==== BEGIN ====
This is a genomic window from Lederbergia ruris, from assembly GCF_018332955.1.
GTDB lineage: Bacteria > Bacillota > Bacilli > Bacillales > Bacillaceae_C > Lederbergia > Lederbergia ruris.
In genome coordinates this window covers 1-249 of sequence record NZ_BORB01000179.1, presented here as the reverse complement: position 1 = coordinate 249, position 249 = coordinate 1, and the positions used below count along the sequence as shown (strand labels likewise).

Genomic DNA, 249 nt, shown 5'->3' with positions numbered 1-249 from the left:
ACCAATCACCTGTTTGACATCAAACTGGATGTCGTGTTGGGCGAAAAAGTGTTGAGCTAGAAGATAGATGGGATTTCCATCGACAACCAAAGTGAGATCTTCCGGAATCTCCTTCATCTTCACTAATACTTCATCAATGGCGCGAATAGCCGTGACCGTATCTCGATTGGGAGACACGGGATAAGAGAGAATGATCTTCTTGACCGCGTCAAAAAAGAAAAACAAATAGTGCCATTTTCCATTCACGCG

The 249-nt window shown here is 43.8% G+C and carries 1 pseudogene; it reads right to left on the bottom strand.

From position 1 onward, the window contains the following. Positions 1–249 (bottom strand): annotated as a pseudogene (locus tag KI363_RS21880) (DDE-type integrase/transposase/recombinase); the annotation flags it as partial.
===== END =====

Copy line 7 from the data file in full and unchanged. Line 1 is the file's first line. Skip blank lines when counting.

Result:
From position 1 onward, the window contains the following. Positions 1–249 (bottom strand): annotated as a pseudogene (locus tag KI363_RS21880) (DDE-type integrase/transposase/recombinase); the annotation flags it as partial.